WBRS held a concert last Saturday, Jan. 19 to kick off the new semester and welcome new midyear students to campus. A relaxed event featuring an array of truly independent artists, the concert was an impressive showcase of college music.
The show started with a performance from Adam Sickler, a former Berklee School of Music student with strong ties to Brandeis’ music scene, including acting as producer to Late Night Thoughts. Having recently moved to Nashville to expand his musical career, Sickler brought the Music City feel to the stage with soulful semi-country ballads about love and learning how to live.
Sickler was followed by Brandeis’ own musical phenoms Late Night Thoughts. The duo of Brian Rauch ’19 and Michael Harlow ’19 greeted a crowd excited to hear another performance from some of the most talented musicians on campus. The duo is remarkable for their ability to create comfortingly smooth music which captures the blend of anxiety and ambition we all feel when the night is ending, and we begin wondering what tomorrow will bring. Many of their songs capture the moments of heartbreak or harsh realities of life. But in Saturday’s performance, they infused this mood with an optimistic spirit, performing with an infectious energy; they felt almost as cheerful when singing about love for grandmothers as when singing about how everyone will turn to dust and be forgotten. The band’s most popular song is “Shit Happens,” a casually melancholy song about the inevitability of tragedy. Saturday’s performance exemplified the attitude of the song: Accept the realities of life and keep moving towards a better tomorrow.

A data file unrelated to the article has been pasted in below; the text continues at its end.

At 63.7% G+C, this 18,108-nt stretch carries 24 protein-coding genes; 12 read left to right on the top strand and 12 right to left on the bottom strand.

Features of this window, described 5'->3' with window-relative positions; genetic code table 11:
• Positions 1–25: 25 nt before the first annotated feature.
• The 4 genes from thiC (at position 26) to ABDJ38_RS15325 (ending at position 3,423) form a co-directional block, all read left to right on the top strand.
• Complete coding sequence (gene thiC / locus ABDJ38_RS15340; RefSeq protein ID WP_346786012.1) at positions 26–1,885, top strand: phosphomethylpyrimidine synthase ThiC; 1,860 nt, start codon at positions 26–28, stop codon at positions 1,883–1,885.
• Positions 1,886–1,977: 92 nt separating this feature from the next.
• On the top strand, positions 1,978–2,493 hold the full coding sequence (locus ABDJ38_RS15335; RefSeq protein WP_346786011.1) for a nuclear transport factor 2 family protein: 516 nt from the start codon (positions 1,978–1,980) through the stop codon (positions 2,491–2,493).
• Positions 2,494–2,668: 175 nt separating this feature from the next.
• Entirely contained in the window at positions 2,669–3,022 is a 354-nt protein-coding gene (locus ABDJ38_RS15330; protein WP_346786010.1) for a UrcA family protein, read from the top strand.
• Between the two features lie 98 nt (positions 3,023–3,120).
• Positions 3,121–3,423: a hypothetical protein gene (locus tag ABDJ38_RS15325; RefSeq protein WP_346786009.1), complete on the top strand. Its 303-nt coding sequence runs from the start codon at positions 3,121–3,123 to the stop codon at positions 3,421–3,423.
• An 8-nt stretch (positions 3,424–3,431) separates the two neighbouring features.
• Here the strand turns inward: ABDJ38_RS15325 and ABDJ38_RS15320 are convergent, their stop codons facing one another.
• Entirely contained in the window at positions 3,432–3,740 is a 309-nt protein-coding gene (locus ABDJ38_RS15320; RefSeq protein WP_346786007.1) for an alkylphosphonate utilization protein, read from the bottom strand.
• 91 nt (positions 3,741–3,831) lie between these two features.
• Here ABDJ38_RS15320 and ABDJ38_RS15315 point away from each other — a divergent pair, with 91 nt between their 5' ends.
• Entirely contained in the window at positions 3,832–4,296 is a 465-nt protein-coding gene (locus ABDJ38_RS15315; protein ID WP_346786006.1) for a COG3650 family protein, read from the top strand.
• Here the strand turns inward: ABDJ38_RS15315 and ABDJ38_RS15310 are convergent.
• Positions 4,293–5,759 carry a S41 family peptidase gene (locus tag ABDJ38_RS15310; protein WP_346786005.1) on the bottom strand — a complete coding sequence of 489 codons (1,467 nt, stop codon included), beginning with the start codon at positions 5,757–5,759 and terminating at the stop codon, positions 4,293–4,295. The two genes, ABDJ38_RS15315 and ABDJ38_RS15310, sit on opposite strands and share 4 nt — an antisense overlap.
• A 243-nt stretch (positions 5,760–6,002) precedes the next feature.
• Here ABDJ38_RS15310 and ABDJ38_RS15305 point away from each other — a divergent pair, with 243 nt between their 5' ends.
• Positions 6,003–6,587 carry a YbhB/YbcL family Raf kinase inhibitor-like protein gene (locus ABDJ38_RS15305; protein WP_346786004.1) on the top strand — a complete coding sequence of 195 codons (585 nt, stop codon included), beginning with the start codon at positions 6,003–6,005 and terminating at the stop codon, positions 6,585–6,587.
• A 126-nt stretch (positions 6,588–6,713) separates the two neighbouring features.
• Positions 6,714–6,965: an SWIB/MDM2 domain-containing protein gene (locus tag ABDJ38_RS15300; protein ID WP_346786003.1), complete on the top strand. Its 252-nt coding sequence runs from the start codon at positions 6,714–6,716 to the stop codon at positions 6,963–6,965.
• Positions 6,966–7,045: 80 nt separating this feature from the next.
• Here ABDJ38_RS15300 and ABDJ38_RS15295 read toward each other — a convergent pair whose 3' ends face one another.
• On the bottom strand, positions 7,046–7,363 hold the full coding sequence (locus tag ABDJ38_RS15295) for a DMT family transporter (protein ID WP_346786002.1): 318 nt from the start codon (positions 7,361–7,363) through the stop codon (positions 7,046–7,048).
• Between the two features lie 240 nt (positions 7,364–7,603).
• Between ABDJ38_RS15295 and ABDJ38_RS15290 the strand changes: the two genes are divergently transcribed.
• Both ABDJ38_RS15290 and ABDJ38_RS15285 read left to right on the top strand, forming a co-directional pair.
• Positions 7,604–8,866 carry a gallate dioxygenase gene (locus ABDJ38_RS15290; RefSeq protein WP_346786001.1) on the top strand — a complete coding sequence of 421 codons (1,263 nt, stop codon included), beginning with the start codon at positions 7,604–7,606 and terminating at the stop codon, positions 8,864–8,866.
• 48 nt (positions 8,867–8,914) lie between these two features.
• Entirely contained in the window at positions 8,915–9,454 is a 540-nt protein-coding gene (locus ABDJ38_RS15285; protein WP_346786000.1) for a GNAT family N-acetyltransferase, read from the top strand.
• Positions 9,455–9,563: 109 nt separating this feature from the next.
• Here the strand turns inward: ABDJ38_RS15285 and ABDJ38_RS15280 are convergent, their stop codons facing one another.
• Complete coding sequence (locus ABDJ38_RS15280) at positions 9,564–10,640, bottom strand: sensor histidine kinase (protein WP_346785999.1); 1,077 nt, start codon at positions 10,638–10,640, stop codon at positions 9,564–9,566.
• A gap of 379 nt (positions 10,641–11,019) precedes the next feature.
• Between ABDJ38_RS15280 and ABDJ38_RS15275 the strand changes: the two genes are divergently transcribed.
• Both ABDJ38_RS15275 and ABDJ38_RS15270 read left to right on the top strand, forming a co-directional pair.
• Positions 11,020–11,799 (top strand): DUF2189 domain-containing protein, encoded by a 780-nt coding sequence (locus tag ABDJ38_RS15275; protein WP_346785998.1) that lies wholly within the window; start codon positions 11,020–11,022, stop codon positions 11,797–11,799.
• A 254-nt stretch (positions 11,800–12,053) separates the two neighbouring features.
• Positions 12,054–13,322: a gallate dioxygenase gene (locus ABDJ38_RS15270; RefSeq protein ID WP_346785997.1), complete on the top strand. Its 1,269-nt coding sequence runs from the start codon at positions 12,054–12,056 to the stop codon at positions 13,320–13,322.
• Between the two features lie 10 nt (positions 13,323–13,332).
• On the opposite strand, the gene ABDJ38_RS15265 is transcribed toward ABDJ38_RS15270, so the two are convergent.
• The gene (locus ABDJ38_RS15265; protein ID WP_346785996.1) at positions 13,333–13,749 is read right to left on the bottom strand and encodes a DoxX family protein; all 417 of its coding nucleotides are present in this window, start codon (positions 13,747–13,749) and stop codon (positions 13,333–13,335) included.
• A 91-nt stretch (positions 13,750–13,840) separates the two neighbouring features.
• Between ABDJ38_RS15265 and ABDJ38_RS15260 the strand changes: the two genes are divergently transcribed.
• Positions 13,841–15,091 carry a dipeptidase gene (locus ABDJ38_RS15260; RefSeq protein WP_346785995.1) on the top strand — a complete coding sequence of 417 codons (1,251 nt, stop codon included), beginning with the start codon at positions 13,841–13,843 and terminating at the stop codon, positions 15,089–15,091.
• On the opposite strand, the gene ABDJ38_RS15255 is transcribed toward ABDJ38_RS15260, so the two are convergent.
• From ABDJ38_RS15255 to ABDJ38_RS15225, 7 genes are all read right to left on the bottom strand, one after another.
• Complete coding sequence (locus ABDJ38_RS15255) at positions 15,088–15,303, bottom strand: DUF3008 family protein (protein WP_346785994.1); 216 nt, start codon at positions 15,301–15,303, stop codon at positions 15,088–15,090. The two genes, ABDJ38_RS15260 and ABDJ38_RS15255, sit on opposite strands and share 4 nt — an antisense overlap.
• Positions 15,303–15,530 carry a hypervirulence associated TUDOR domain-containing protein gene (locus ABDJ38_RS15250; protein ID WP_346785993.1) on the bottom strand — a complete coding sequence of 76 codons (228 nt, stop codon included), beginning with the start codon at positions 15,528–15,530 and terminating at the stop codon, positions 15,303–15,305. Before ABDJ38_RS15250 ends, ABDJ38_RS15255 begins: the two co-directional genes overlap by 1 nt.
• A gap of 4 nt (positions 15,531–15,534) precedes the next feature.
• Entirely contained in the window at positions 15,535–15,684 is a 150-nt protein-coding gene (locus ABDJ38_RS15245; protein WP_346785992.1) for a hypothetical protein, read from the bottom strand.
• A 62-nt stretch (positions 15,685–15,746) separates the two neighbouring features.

The headlining performance was Sidney Gish, indie phenomenon whose 2017 album “No Dogs Allowed” blew up on streaming platforms—thanks to Twitter—while she was a junior at Northeastern. This earned her a tour with Mitski and “Album of the Year” from the Boston Music Awards. Her music on “No Dogs Allowed” and earlier album “Ed Buys Houses” is reminiscent of a combination of The Avalanches, Regina Spektor and cited influence Bill Wurtz (yes, the history of Japan guy, go look up his music; it’s kinda dope), incorporating a variety of classic indie sounds and well-placed vintage samples. She is most well-known for her ability to capture the spirit of contemporary “young adults,” or as Nina Corcoran writes for Pitchfork, “she stands out as a[n]…entirely relatable young person in the post-Tumblr era.” Or as the crowd repeatedly put it Saturday, “big mood.” She is, in many ways, a poet of a new generation, crafting passages as packed with meaning as those we dissect in English class, but which is so familiar to her peers it’s fully understandable without analysis. At a time when the world seems to be drifting without guiding principles and our impending independence seems threatened by internal insecurity and external hatred, Gish’s music helps us laugh off the anxiety and embrace the culture our new generation is creating.
Gish’s performance at Brandeis matched her music: Intimate, self-effacing and meaningful. She started by confessing she had broken her nail, forcing her to use a guitar pick for the first time and at one point pronounced her guitar “in tune enough.” The performance was largely a simple run-through of popular songs, split up by Gish crouching down to adjust her pedalboard occasionally. The music was remarkable live. Embraced by an excited crowd, the songs took on a universal meaning for everyone in attendance.